RE: Arabic text in multilingual manual

Subject: RE: Arabic text in multilingual manual
From: "McLauchlan, Kevin" <Kevin -dot- McLauchlan -at- safenet-inc -dot- com>
To: Margaret Cekis <margaret -dot- cekis -at- comcast -dot- net>
Date: Thu, 19 Jul 2012 15:40:53 -0400



On Thu, 19 Jul 2012 13:17:00 -0400, Margaret Cekis <margaret -dot- cekis -at- comcast -dot- net> wrote:
>
> Peter Neilson asked, "To whose benefit is it, to have all the
> languages sqwooshed in together?"
> _________________________________
> Peter:
> Probably the manufacturer benefits becaues the overhead for
> stocking and
> shipping only one item (that multiple-language monstrosity) is at
> least
> nominally less than stocking, selecting, and shipping separate
> language
> manuals for different country destinations. Such differentiation
> would
> probably also require multiple bills of materials and differentiation
> of
> the outer packaging to indicate the country/language a specific unit
> was
> destined for. So they go the cheapest all-in-one route, regardless of
> whether it matters to the buyers and users or not.
> Margaret Cekis, Johns Creek GA

I can't remember the last time I saw a multi-language guide/manual
that included right-to-left languages.

The implication there - if not simply that I'm unobservant... or
that the first thing to go is the memory, and not the knees... or
not that other thing... - is either that the vendor didn't sell into
affected countries, or that they did indeed keep a separate
document on the Bills of Materials for right-to-left.

I guess it's not an issue with Chinese and other languages
that read along columns rather than across rows? Because I
do encounter lots of guides/manuals with oriental languages
among the occidental left-to-right languages.
Generally, they are all little self-contained books, with ToC and
compliance pages and other front-matter for each one. But
all bound as one book.

If it's a book, with each language in its stand-alone section, and
if I think I'll need it more than the first five minutes, I'll probably
shove in a bookmark for each end of my (English) section.
Or I'll use a skinny rubber band.

If the binding is glued and the separation of sections works,
I might just rip out the section for my language and toss the
rest... unless I think I might ever sell/give-away the product...
in which case I preserve the documentation and packaging.

I'm not usually bothered by the multi-language-ness of it
all, because my section has a readily identifiable beginning
and end.

Where I get a little cranky are the mixed graphic-and-text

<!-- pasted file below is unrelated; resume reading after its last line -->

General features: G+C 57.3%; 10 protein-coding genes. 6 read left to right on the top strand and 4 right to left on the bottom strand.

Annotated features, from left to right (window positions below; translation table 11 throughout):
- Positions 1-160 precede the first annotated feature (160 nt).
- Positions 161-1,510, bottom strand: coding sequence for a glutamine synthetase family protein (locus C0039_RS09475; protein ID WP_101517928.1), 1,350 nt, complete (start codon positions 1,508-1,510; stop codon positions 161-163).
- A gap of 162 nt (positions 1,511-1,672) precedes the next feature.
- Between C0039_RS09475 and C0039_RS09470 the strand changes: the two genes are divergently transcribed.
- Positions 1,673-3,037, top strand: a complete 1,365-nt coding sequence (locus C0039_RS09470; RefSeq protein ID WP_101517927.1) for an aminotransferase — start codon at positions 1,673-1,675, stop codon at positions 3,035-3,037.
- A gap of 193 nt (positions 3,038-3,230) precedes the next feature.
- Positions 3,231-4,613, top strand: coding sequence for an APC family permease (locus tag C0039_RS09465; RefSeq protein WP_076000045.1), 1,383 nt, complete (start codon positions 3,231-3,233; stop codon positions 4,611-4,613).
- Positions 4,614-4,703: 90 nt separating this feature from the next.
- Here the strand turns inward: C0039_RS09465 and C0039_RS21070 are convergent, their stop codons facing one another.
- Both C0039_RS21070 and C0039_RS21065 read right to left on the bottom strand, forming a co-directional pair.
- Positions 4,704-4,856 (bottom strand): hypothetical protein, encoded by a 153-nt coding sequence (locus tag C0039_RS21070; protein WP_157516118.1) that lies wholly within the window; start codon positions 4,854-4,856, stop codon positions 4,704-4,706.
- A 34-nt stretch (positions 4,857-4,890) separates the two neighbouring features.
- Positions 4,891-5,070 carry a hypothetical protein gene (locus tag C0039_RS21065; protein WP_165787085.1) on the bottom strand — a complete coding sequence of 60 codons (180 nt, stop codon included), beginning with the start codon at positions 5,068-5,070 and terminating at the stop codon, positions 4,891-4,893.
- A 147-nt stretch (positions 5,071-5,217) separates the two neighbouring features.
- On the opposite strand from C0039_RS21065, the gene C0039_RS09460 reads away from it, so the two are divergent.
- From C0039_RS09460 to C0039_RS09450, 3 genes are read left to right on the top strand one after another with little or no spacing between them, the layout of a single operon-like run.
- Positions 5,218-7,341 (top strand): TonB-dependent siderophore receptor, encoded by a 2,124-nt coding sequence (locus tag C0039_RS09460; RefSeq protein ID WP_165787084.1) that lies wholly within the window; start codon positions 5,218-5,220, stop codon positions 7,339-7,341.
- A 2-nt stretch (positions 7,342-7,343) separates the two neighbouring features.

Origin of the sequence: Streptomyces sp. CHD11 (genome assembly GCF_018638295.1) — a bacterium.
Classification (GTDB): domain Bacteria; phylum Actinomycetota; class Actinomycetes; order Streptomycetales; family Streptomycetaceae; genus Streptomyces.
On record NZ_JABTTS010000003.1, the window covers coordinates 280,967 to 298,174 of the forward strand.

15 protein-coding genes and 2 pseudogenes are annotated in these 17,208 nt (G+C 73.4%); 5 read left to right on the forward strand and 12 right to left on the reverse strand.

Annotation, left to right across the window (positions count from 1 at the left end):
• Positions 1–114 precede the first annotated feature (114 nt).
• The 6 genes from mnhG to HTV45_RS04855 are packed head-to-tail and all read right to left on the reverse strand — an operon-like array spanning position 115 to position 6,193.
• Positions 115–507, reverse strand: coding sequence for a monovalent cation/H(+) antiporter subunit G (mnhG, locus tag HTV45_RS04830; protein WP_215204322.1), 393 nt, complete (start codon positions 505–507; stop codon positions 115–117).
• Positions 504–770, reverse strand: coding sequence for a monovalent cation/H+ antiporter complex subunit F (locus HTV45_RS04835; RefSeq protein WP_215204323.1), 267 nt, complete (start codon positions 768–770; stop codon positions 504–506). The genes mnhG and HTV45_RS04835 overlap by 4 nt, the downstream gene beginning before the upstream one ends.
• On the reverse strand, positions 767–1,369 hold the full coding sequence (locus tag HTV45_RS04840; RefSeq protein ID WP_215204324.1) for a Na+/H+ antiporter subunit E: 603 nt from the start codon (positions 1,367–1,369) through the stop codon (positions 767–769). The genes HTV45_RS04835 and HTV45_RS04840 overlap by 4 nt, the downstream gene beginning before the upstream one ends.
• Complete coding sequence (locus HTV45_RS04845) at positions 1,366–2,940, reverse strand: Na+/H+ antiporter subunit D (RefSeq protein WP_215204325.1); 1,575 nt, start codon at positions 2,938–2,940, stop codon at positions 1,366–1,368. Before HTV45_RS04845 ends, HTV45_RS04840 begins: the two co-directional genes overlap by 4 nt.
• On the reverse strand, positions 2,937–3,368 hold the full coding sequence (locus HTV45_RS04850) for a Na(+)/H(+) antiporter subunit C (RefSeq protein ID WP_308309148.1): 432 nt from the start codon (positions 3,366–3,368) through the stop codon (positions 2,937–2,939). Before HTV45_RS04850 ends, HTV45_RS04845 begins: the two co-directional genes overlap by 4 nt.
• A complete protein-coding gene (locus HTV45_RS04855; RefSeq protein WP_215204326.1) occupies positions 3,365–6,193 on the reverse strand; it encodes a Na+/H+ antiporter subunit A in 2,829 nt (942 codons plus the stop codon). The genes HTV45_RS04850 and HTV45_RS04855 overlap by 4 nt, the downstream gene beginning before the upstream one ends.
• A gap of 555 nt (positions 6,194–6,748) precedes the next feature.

instruction/quick-start folders, where each step is an illustration
followed by five or six repetitions of explanatory text, with the
paragraphs marked by symbols for the respective languages.

It can be visually confusing when both pictures and text
have been shrunk for space, especially if you hit a wordy
step that spills over to a new column. As well, usually a
vendor that's going to go that cheap on documentation
is also going to use cheap paper, so legibility suffers further.

But, back to books-of-many language sections...
I don't see that there should be a problem including
Arabic, Hebrew, etc. in a book with left-to-right
languages if each language is its own, self-contained
section.... and, if you can print with section-marker
edge-bleeds, even better. You don't need to keep
continuous page numbering. Number pages within
each section, and then just post an ordered (but not
numbered) list of language names at the start of
the book. One list in the order a left-to-right reader
would encounter the sections, and the other list,
at the other end (that we'd call the back) that lists
the names in the order that a right-to-left reader
will encounter them.

All a user wants to know is roughly where his material
lives among all those other pages. If his language is the
third of nine (in the list he's looking at), then he turns the
document slightly edge-on and counts clusters of pages
with edge-bleed blocks identifying the extent and location
of each section, and splits at what should be the correct
one - between the second section and the third in this case.
He'll be within a page or two of where he needs to be.

The only flaw that I see is that Arabic and Hebrew
readers would need to become accustomed to "reading"
and counting the edge-bleed blocks from bottom-to-top,
while the rest of us would see them starting at the top
and going down the edges of pages toward the end/bottom
of the book.

Even if your printing budget won't include edge-bleed,
it doesn't diminish the usefulness very much. A user
just bends the book slightly, and thumbs the pages
or lets them flip to rapidly find his spot.

(Assume "she" and "her" in place of "he" and "his", above, as applicable.)

Keep the rtl languages in alphabetical order, but place
the ltr languages at the back of the book, so they'll be
the first two or three that rtl readers encounter when
thumbing from *their* front.

What the rtl reader loses in having to count up from
the bottom, rather than down from the top, s/he
gains in having to poke through just two or three
sections at most.


Ok, everyone, resume napping.

-k






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References:
Re: Arabic text in multilingual manual: From: Margaret Cekis
Re: Arabic text in multilingual manual: From: Peter Neilson

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